If there’s a piece of equipment that works hard in your PC, it’s your hard disk drive (HDD.) HDDs operate at anywhere between 4200 and 15000 RPM (perhaps higher) while in use. In other words, these things spin anywhere between 70 and 250 times a second—sometimes for days on end! While the information in this guide mostly applies to both HDDs and Solid State Drives (SSD), SSDs have no moving parts so some of the information will not apply.
With high speeds and enormous data transfers on a daily basis hard drive file systems, used to store and access all your data, are prone to corruption and failure. Thankfully, all versions of Windows come with a nifty, free tool called “Check Disk” (chkdsk.) In this guide, we’ll show you how to use Check Disk and explain a little about common errors to which hard drives are prone.
How Do Hard Drives Get Corrupted?
All storage media is prone to corruption; however HDDs are a little more exposed as they have moving parts. Included in these moving parts are read/write heads that, when jolted mid read/write (i.e. when you put your laptop down on a table) can crash into the hard disk platters and ruin data. Technically, a jolted head can wipe out a whole HDD if it hits the right area and I’ve seen this happen with a coworker’s laptop. Presumably, that won’t happen to you if you’re careful; however, you may have already lost/scrambled data without realizing it.
Even you’re careful with your PC (or it’s a desktop and you don’t move it while it’s powered on), there are other ways to corrupt data. Common ways in which data is corrupted include: power surges, malware, turning your PC off without a clean shut down (Windows may label your drive as a “dirty” disk), and even flipped bits resulting from non-ECC protected memory. These corruption issues affect both HDD and SSD users. Often, HDDs will take care of bad sectors with self-detection mechanisms; however, corrupted file systems are dealt with using chkdsk.
What Does chkdsk Do?
chkdsk scans your hard drive, identifies problems, and attempts to fix these problems. Specifically, chkdsk:
- Searches for invalid file names and dates
- Identifies and attempts to fix bad compression structures, sectors, and invalid clusters
- Finds lost clusters (orphaned) and fixes cross-linked clusters
- Fixes file-system cycles (e.g. folders referring to themselves as their parent folder)
- Marks unrecoverable sectors as bad so they cannot be used again to store (and lose) data
What is a Sector? What is a Cluster?
Hard disks are made up of millions of tiny storage areas referred to as sectors; these sectors are a physical section of a hard disk platter in which data (usually up to 512 bytes) is stored. As hard drives increase in size, addressing so many sectors (a 1TB drive has up to approximately 2,147,483,648 sectors) becomes difficult. Thus, sectors are grouped, by Windows, into clusters. A cluster size is determined by the size of your hard disk partition.
What Happens to these Clusters?
Clusters can become orphaned (disassociated with their original data), incorrectly marked (unused put part of a cluster chain), invalid (incorrectly valued), or cross-linked (assigned to two files or twice for one file.) Another way to think of this is to take a look at your food pantry/storage/cupboard. Without regular upkeep, food expires; ingredients, purchased specifically for meals get forgotten; and labels may even fall off so you’re left guessing what spice concoction you have.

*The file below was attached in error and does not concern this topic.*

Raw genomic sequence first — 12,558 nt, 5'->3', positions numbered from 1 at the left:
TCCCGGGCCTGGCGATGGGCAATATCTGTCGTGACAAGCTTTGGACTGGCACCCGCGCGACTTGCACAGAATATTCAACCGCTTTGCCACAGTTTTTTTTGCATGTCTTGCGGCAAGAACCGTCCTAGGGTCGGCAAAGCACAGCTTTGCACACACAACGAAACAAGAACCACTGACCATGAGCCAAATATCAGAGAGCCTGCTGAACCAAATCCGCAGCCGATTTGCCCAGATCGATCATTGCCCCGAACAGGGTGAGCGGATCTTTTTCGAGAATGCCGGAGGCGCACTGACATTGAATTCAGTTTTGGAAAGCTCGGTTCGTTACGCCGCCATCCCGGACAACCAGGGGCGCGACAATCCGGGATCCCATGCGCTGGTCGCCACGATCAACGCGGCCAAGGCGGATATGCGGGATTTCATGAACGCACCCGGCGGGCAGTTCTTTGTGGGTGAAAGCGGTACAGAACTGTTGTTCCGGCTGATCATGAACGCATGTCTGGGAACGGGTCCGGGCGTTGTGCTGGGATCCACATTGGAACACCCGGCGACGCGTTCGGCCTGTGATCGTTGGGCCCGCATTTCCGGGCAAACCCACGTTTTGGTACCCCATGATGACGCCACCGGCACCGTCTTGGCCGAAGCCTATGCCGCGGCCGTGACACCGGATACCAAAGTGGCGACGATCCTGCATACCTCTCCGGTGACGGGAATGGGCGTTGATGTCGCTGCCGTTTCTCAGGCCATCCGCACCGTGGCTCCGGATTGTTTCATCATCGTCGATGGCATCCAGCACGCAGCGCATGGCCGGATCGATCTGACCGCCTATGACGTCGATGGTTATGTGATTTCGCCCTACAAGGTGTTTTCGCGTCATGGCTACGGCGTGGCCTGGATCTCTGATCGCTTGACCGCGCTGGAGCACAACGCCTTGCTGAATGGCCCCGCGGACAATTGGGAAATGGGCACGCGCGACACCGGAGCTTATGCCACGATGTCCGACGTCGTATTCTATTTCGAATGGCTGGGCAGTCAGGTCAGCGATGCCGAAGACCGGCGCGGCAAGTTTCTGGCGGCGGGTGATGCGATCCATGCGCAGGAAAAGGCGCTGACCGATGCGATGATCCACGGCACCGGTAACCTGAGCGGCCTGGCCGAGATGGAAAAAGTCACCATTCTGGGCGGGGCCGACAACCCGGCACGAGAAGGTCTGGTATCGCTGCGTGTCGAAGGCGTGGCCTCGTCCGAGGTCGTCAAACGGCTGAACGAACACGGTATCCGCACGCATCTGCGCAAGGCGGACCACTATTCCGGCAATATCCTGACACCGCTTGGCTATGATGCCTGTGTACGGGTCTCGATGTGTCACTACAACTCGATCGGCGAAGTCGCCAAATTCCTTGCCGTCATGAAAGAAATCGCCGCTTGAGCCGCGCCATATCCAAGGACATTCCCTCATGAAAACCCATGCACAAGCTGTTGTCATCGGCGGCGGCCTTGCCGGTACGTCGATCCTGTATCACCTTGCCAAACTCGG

There are many reasons why this may happen and while you may be able to prevent much of this through proper hardware care, sometimes data just gets out of line without you realizing. Thankfully, chkdsk can often convert these broken clusters to files that you can copy somewhere safe.
How Do I Use chkdsk?
You can access chkdsk in two ways: through the graphical user interface (GUI) or through the command line interface (CLI.)
Note: chkdsk requires admin privileges. If you are unable to run chkdsk, please check with your systems administrator. If you run chkdsk on a disk from which files are in use (i.e. your “C” drive), you will need to allow Windows to run chkdsk next time you boot your PC (using autochk settings stored in HKLM\SYSTEM\CurrentControlSet\Control\Session Manager\BootExecute.)
To run the chkdsk GUI:
- Click the Start button and click Computer
- Right click on any drive and click Properties
- Click the Tools tab and click Check Now
Caution: Check Disk may run for many hours (a full check on a 1.5TB drive once took 28 hours) so please be patient and don’t schedule a disk check when you require access to your PC
- Select Automatically fix file system errors and click Start
Note: I’d use “Scan for and attempt recovery of bad sectors” sparingly as many drives do this, for the most part, themselves
To run the chkdsk CLI:
- Bring up the command line and run chkdsk /F C: to fix file system errors only (on drive C)
- or run chkdsk /R G: to fix system errors and attempt recovery of bad sectors (on drive G)
How Often Should I Run chkdsk?
Your PC works better when there’s organization and data is both referenced and stored in the same place. Thus, I recommend you run chkdsk 4-12 times/year depending on your PC usage. Running it more often than once a month is probably a waste of time.
Note: If your computer is infected with a virus or if your hard drive is seriously damaged, chkdsk may fail mid operation. If you opted for a boot-time check, you may not be able to get into Windows to do much else with your PC (if it still boots into Windows.) Diagnosis and explanation of such an issue is out of the scope of this basic guide. If you’re stuck and need assistance, we can help at Windows Forums.
Rich is the owner and creator of Windows Guides; he spends his time breaking things on his PC so he can write how-to guides to fix them.
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